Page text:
System Requirements


A standard workstation with at least 8GB of RAM should be sufficient for compilation and testing of the program. The system requirements for running the actual data analysis depend on the number of input variants and samples. It typically takes up to a few seconds to genotype a single event in one sample. We provide wrapper scripts to parallelize this process. We have genotyped hundreds of thousands of variants in a single sample in around 2-3 hours using 40 CPU cores.

Operating systems

ParaGRAPH must be compiled with g++ version 4.9.x or later, or with a recent version of Clang. We use the C++11 standard, any Posix compliant compiler supporting this standard should be usable. We have tested using g++ and Clang on the following systems:

  • Ubuntu 16.04 and CentOS 5-7,
  • macOS 10.11+,
  • Windows is not supported currently.

Helper scripts

All helper, wrappers, and conversion scripts are implemented in Python 3.6 (see The following third-party packages are required:

The complete list of requrements can be found in requirements.txt.

Library Dependencies

  • Boost libraries version >= 1.5 is required. Boost can be obtained from and is available under the Boost license:

    You may use your system Boost version, on Ubuntu, you can install the required versions of Boost as follows:

    sudo apt install libboost-dev libboost-iostreams-dev libboost-program-options-dev \
                     libboost-math-dev libboost-system-dev libboost-filesystem-dev

    Paragraph includes a copy of Boost 1.61 which can be built automatically during the configuration process. If you prefer to use this over your system's version you can use the -DUSE_SYSTEM_BOOST=FALSE cmake option.

    If you have a different Boost version you have precompiled, please follow the instructions below. For versions of Boost that are not installed system-wide, we prefer to statically link Boost libraries to Paragraph executables. This requires that static Boost libraries are generated which can be achived as follows:

    cd ~
    tar xf boost_1_65_0.tar.bz2
    cd boost_1_65_0
    ./b2 --prefix=$HOME/boost_1_65_0_install link=static install

    To point Cmake to your version of Boost use the BOOST_ROOT environment variable:

    export BOOST_ROOT=$HOME/boost_1_65_0_install
    # Now run cmake + build -- note you may have to erase your cache + build folder
    # for the new settings to become active.
  • Recent versions of Google Test and Google Mock are required.

    Copyright: 2008, Google Inc., see and

    This repository includes copy of Google Test/Mock is (external/googletest-release-1.8.0.tar.gz). It will be built automatically during the configuration stage of the Cmake build process.

    See also the LICENSE files contained in external/googletest-release-1.8.0.tar.gz.

  • Htslib is required. We include a copy of Htslib from Htslib is released under MIT license, copyright (C) 2012-2014 Genome Research Ltd.

    The version of htslib we use is picked up from external/htslib.tar.gz and will be deployed in the build folder in scratch/htslib (see external/

  • Spdlog is required and included in the source tree. Spdlog is a header-only logging library from (MIT license, Copyright (c) 2016 Gabi Melman., see and the LICENSE file in external/spdlog.tar.gz).

    The library will be deployed during the cmake configuration process. It can be found in the build folder in scratch/spdlog (see external/

  • A list of other included libraries can be found in the LICENSE file.


  • Native Build. First, checkout the repository like so:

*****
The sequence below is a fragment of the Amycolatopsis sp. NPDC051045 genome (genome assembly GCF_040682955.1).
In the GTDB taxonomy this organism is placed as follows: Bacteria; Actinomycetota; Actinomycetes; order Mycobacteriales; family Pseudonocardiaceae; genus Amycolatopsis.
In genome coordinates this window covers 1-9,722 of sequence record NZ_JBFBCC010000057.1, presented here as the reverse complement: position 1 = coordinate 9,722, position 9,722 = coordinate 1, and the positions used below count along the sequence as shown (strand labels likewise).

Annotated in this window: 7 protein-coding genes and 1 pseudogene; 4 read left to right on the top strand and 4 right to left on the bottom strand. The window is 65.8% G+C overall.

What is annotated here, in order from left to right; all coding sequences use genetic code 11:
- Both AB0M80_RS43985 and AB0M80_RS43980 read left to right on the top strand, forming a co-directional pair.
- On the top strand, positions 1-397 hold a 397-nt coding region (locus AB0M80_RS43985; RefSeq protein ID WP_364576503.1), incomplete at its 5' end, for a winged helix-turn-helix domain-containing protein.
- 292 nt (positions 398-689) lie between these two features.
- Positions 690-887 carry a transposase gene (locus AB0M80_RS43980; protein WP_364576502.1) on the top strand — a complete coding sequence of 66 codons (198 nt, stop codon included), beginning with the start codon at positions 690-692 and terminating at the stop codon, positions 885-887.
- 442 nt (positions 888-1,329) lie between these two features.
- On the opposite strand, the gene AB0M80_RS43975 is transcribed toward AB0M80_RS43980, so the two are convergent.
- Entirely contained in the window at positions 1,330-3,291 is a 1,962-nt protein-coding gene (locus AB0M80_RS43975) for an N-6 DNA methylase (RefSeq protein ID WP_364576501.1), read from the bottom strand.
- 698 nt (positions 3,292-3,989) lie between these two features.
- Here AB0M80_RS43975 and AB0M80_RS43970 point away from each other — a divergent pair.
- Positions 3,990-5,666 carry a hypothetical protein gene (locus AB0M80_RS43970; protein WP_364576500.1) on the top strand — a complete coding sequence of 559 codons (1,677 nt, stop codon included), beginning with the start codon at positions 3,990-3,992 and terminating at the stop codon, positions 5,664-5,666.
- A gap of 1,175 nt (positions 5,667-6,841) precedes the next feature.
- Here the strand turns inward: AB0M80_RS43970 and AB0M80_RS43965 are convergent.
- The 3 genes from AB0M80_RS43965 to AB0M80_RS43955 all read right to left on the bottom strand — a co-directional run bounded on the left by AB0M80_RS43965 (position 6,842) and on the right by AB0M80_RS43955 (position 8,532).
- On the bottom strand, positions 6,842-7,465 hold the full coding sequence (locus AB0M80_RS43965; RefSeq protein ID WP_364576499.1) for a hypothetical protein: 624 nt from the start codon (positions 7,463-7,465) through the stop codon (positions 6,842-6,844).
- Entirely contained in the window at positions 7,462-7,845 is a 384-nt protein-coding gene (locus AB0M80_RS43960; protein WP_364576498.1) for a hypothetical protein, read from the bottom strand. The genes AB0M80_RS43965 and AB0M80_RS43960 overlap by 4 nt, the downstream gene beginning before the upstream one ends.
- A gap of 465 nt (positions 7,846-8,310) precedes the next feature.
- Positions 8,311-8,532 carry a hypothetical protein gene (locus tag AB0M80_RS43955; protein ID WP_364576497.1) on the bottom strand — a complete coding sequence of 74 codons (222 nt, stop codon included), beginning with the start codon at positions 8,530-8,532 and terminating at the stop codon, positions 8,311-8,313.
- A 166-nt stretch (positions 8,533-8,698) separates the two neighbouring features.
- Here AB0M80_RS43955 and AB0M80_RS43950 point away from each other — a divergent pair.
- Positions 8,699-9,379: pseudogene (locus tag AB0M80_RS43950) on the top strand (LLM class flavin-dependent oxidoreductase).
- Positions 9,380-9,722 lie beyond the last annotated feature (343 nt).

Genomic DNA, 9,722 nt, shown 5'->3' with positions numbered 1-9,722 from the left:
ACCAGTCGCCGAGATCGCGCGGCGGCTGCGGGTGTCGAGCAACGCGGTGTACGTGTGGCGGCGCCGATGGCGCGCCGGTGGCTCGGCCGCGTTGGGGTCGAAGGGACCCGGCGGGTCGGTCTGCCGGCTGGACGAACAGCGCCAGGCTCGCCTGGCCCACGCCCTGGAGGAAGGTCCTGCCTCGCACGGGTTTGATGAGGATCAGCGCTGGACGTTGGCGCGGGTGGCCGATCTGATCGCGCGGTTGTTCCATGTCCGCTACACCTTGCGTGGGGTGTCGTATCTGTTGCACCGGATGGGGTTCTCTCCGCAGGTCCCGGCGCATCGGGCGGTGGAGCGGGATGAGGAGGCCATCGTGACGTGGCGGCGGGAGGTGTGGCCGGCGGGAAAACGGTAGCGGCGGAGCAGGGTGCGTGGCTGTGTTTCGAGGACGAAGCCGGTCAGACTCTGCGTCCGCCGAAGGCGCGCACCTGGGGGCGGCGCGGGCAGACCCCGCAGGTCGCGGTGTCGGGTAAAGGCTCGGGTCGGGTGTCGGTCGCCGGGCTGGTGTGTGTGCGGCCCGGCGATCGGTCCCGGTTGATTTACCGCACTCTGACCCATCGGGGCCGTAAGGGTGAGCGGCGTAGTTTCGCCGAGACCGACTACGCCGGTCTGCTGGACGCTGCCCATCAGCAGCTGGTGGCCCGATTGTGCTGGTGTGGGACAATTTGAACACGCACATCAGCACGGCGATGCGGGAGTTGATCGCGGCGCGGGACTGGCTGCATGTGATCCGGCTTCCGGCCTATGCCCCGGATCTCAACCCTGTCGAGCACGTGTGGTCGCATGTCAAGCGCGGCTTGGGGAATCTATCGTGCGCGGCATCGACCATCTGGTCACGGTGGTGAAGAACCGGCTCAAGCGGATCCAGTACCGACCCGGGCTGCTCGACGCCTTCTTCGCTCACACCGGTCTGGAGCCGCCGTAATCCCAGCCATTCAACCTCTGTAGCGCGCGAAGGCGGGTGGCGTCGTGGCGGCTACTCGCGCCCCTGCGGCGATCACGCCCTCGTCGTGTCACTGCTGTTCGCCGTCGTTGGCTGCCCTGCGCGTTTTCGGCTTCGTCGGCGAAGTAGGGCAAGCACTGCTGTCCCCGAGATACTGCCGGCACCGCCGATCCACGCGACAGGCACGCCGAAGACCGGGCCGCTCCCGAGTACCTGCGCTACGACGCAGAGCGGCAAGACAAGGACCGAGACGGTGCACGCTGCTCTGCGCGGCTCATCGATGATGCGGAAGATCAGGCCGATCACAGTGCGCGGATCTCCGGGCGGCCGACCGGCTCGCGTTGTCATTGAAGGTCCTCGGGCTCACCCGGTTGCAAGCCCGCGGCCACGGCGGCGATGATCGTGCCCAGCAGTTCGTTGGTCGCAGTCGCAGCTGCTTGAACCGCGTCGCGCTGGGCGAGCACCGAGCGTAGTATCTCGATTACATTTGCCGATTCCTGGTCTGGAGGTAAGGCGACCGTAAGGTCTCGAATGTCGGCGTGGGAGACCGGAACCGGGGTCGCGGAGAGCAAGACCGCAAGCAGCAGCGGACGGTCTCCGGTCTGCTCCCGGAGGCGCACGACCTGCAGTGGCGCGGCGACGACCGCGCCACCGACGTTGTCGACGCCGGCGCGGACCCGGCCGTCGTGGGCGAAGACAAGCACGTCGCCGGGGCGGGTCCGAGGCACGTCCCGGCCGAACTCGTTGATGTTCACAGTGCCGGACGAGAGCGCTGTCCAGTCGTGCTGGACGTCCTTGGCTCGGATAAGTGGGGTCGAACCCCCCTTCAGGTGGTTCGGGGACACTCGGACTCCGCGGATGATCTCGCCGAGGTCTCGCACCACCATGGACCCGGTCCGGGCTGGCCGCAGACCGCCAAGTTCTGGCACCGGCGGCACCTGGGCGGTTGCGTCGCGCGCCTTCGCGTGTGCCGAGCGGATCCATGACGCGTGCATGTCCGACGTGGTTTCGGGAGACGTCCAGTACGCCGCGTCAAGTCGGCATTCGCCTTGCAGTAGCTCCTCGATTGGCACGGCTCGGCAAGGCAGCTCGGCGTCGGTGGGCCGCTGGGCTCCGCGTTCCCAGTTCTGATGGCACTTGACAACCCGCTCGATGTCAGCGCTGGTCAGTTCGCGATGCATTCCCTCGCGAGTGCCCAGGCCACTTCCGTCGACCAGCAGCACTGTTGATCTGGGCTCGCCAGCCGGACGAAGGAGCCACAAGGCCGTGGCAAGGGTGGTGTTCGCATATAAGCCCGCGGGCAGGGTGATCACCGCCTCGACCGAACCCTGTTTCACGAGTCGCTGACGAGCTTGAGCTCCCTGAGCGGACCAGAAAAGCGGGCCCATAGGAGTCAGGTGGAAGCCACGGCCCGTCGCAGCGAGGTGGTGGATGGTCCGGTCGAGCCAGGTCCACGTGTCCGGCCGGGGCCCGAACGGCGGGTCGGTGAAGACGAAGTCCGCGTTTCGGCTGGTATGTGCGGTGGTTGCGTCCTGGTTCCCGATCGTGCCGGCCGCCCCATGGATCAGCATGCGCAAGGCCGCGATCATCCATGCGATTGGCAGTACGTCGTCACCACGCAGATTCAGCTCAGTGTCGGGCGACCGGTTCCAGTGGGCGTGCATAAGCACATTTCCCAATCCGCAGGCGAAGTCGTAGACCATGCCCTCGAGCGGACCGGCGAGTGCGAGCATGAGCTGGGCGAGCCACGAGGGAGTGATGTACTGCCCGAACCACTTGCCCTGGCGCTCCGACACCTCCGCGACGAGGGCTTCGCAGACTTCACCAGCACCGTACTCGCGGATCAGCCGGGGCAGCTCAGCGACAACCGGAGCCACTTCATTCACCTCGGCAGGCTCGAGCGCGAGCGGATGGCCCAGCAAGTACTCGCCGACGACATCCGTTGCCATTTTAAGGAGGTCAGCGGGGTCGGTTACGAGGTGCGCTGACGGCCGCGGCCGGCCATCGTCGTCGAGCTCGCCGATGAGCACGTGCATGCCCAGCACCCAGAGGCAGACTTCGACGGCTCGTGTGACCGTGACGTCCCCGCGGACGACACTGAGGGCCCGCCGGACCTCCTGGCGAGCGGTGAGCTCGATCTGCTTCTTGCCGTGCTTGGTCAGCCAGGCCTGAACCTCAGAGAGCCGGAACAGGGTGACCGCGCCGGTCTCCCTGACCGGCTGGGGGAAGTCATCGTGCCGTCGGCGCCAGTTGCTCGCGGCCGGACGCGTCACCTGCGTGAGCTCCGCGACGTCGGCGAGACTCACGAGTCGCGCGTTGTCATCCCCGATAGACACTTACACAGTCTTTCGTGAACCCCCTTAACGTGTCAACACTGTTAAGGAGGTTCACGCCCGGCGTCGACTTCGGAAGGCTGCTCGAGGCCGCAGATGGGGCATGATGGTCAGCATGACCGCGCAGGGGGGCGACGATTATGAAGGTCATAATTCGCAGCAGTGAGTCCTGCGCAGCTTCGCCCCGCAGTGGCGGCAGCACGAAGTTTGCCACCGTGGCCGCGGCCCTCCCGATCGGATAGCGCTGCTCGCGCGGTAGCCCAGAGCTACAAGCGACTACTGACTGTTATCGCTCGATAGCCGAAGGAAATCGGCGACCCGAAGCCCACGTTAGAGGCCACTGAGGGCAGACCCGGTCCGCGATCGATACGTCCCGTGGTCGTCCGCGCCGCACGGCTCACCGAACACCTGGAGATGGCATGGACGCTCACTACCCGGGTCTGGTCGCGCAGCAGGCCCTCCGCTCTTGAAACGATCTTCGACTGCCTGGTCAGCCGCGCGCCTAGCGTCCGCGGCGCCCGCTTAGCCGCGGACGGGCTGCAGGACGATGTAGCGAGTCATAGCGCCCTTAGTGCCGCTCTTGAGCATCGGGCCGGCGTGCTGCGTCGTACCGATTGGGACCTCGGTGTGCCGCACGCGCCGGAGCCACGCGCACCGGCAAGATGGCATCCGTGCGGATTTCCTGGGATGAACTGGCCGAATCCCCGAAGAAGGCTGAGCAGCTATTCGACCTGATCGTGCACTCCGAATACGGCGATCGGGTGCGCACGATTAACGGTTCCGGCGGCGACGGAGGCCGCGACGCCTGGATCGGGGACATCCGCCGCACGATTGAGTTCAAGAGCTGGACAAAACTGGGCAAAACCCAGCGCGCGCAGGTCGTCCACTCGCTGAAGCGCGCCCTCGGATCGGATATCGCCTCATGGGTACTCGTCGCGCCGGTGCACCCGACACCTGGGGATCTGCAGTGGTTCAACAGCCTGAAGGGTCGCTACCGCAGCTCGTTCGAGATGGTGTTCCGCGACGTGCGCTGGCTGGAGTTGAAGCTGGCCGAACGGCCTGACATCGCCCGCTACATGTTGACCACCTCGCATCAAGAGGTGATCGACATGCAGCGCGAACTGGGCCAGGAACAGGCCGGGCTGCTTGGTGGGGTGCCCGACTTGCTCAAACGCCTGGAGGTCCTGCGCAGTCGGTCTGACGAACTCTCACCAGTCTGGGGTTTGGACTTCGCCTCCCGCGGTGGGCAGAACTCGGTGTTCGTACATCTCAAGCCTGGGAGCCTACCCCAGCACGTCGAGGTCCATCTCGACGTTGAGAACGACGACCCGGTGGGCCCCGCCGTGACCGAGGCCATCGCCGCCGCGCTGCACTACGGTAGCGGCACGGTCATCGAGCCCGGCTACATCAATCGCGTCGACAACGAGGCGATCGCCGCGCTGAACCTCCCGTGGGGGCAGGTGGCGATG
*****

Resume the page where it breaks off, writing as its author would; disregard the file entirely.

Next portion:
git clone
    cd paragraph-tools

    Then create a new directory for the program and compile it there:

    # Create a separate build folder.
    cd ..
    mkdir paragraph-tools-build
    cd paragraph-tools-build
    # Configure
    # optional:
    # export BOOST_ROOT=<path-to-boost-installation>
    cmake ../paragraph-tools
    # Make, use -j <n> to use n parallel jobs to build, e.g. make -j4
  • Docker We also provide a Dockerfile. To build a Docker image, run the following command inside the source checkout folder:

    docker build .

    Once the image is built you can find out its ID like this:

    docker images
    REPOSITORY                             TAG                 IMAGE ID            CREATED             VIRTUAL SIZE
    <none>                                 <none>              259aa8c0c920        10 minutes ago      2.18 GB

    The default entry point is the script:

    sudo docker run -v `pwd`:/data 259aa8c0c920
    usage: [-h] -i INPUT -o OUTPUT -b BAM -r REF [-p READ_LEN]
                             [-l MAX_REF_NODE_LEN]
                             [--log LOG]

    The current directory can be accessed as /data inside the Docker container, see also

    To override the default entrypoint run the following command to get an interactive shell in which the paragraph tools can be run:

    sudo docker run --entrypoint /bin/bash -it 259aa8c0c920

Using helper scripts to run paraGRAPH

After this, you can run the script from the build/bin directory on an example dataset as follows:

python3 bin/ -i share/test-data/round-trip-genotyping/candidates.json \
                              -m share/test-data/round-trip-genotyping/samples.txt \
                              -r share/test-data/round-trip-genotyping/dummy.fa \
                              -o test \

This runs a simple genotyping example for two test samples. The input files are as follows:

  • candidates.json: this specifies some candidate SV events.
         "ID": "test-ins",
         "chrom": "chr1",
         "start": 161,
         "end": 162,
         "ins": "TGGGGGG"
         "ID": "test-del",
         "chrom": "chr1",
         "start": 161,
         "end": 163,
         "ins": ""

Alternatively, candidate SV events can be specified as vcf.

  • candidates.vcf: this specifies candidate SV events in a vcf format.

     ##FILTER=<ID=PASS,Description="All filters passed">
     chr1	161	test-ins	T	TGGGGGG	.	.	.
     chr1	161	test-del	TC	T	.	.	.
  • samples.txt: Manifest that specifies some test BAM files. Required columns: ID, path, depth, read length. Optional column: sex. Tab delimited.

    id path    depth   read length  sex
    sample1	sample1.bam 1   50  male
    sample2	sample2.bam 1   50  female
    sample3	sample2.bam 1   50  unknown
  • dummy.fa a short dummy reference which only contains chr1

The output folder test then contains gzipped json for final genotypes:

$ tree test
├── GraphTyping.log      #  main workflow log file
├── variants.json        #  Json formatted candidate variant graphs. Only exist if input is a VCF.